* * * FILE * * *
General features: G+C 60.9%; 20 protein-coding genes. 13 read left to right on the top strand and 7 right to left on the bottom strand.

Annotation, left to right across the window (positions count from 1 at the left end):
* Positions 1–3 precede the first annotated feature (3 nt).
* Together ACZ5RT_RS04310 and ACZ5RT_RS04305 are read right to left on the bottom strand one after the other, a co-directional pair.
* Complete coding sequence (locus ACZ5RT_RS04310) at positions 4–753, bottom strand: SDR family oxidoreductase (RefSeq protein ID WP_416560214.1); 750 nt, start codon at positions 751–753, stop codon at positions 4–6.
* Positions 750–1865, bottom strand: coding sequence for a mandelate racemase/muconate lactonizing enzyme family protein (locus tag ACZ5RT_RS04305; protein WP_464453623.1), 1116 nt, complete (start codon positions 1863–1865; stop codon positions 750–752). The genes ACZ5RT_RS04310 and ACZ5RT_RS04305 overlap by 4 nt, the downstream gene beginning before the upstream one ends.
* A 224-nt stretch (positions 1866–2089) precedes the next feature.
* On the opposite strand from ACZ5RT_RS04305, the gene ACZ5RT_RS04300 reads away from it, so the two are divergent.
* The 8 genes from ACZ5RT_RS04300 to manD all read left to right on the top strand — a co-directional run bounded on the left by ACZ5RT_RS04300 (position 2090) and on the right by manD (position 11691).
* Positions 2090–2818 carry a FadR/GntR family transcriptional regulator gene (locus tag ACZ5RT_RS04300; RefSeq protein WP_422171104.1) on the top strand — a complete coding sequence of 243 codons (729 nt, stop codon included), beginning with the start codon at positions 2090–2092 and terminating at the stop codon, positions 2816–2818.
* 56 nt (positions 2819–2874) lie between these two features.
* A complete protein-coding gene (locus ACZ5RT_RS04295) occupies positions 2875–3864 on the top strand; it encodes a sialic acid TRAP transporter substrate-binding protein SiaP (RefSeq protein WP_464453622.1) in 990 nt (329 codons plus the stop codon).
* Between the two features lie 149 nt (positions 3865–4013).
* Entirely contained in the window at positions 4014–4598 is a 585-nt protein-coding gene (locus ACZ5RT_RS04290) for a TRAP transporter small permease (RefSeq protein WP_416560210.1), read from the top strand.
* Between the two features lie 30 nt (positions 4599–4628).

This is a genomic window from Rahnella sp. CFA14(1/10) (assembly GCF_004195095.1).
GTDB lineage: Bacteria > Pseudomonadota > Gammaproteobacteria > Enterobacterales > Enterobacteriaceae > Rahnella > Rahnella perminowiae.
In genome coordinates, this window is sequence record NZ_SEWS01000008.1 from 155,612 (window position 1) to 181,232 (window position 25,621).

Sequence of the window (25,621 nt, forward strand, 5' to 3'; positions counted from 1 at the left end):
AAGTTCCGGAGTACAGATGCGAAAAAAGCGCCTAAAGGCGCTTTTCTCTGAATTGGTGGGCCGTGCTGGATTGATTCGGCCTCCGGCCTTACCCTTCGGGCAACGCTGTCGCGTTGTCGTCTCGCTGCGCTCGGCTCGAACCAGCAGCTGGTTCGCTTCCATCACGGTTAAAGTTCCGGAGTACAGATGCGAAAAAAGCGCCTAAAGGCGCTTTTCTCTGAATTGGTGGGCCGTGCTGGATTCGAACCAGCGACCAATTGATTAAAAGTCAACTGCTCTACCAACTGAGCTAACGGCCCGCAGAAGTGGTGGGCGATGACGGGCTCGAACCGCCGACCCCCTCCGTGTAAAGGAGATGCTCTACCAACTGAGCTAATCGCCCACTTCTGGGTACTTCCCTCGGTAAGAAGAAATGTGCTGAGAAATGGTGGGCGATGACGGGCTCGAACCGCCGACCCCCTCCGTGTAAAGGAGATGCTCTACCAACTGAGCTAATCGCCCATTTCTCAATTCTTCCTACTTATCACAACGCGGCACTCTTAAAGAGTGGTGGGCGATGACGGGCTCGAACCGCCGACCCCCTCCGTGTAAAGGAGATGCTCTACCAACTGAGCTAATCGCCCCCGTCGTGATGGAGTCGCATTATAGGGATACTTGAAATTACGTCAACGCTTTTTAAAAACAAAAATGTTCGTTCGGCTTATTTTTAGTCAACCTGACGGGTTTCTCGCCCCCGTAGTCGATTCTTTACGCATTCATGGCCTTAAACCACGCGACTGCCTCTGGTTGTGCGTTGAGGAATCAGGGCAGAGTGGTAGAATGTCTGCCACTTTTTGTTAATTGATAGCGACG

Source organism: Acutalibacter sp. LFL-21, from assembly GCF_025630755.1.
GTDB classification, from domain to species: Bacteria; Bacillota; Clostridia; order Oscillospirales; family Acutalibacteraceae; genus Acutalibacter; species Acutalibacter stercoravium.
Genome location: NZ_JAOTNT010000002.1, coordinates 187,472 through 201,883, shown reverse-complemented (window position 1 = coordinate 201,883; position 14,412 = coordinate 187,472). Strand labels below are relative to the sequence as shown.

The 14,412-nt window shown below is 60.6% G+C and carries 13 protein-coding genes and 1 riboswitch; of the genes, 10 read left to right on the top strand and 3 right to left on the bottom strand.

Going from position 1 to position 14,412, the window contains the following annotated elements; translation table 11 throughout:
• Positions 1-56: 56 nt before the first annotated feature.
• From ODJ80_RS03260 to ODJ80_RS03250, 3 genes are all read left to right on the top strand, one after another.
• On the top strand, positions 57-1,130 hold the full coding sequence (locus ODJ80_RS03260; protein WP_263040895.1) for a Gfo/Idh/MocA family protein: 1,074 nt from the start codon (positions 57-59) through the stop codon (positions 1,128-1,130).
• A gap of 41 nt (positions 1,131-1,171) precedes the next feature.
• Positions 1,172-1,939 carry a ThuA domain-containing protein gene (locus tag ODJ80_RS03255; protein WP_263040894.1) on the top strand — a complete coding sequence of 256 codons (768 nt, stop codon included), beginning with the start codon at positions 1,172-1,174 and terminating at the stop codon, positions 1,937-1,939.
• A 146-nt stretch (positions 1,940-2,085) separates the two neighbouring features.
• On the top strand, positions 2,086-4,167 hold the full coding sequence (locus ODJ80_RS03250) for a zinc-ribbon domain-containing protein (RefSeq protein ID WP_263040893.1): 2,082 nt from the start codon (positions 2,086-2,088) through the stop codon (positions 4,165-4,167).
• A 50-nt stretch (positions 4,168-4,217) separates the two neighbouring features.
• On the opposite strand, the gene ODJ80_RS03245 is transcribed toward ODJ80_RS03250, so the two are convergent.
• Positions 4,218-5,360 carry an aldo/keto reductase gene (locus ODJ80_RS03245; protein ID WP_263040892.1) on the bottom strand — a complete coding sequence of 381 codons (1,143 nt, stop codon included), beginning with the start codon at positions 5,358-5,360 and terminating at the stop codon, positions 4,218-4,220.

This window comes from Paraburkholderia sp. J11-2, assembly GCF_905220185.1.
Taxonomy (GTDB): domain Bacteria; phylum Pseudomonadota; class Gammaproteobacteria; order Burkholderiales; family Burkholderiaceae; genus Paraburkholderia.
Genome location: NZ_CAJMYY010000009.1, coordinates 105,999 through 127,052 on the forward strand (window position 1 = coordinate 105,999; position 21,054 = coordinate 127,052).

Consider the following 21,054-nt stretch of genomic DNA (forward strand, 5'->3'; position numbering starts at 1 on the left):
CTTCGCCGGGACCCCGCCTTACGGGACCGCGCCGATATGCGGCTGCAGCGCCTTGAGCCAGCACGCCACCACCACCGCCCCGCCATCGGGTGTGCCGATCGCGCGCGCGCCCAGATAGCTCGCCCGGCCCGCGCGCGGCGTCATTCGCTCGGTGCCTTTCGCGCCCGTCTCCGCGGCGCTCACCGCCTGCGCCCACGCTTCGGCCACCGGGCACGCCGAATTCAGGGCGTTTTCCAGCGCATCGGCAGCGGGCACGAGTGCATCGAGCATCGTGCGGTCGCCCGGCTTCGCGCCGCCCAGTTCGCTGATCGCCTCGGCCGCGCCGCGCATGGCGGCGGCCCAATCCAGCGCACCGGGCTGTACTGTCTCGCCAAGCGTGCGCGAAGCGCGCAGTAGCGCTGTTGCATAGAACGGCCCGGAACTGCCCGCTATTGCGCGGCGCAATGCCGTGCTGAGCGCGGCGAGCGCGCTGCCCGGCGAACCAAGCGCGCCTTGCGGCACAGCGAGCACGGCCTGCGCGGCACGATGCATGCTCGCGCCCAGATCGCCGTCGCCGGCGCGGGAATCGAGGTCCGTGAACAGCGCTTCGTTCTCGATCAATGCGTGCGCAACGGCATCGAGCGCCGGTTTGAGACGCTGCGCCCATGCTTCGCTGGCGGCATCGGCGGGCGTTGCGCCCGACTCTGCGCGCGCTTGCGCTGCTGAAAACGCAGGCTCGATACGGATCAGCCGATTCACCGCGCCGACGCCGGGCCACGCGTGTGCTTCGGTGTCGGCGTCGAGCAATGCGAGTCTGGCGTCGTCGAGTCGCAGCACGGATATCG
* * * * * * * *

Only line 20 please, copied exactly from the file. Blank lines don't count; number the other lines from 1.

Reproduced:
AAGTTCCGGAGTACAGATGCGAAAAAAGCGCCTAAAGGCGCTTTTCTCTGAATTGGTGGGCCGTGCTGGATTGATTCGGCCTCCGGCCTTACCCTTCGGGCAACGCTGTCGCGTTGTCGTCTCGCTGCGCTCGGCTCGAACCAGCAGCTGGTTCGCTTCCATCACGGTTAAAGTTCCGGAGTACAGATGCGAAAAAAGCGCCTAAAGGCGCTTTTCTCTGAATTGGTGGGCCGTGCTGGATTCGAACCAGCGACCAATTGATTAAAAGTCAACTGCTCTACCAACTGAGCTAACGGCCCGCAGAAGTGGTGGGCGATGACGGGCTCGAACCGCCGACCCCCTCCGTGTAAAGGAGATGCTCTACCAACTGAGCTAATCGCCCACTTCTGGGTACTTCCCTCGGTAAGAAGAAATGTGCTGAGAAATGGTGGGCGATGACGGGCTCGAACCGCCGACCCCCTCCGTGTAAAGGAGATGCTCTACCAACTGAGCTAATCGCCCATTTCTCAATTCTTCCTACTTATCACAACGCGGCACTCTTAAAGAGTGGTGGGCGATGACGGGCTCGAACCGCCGACCCCCTCCGTGTAAAGGAGATGCTCTACCAACTGAGCTAATCGCCCCCGTCGTGATGGAGTCGCATTATAGGGATACTTGAAATTACGTCAACGCTTTTTAAAAACAAAAATGTTCGTTCGGCTTATTTTTAGTCAACCTGACGGGTTTCTCGCCCCCGTAGTCGATTCTTTACGCATTCATGGCCTTAAACCACGCGACTGCCTCTGGTTGTGCGTTGAGGAATCAGGGCAGAGTGGTAGAATGTCTGCCACTTTTTGTTAATTGATAGCGACG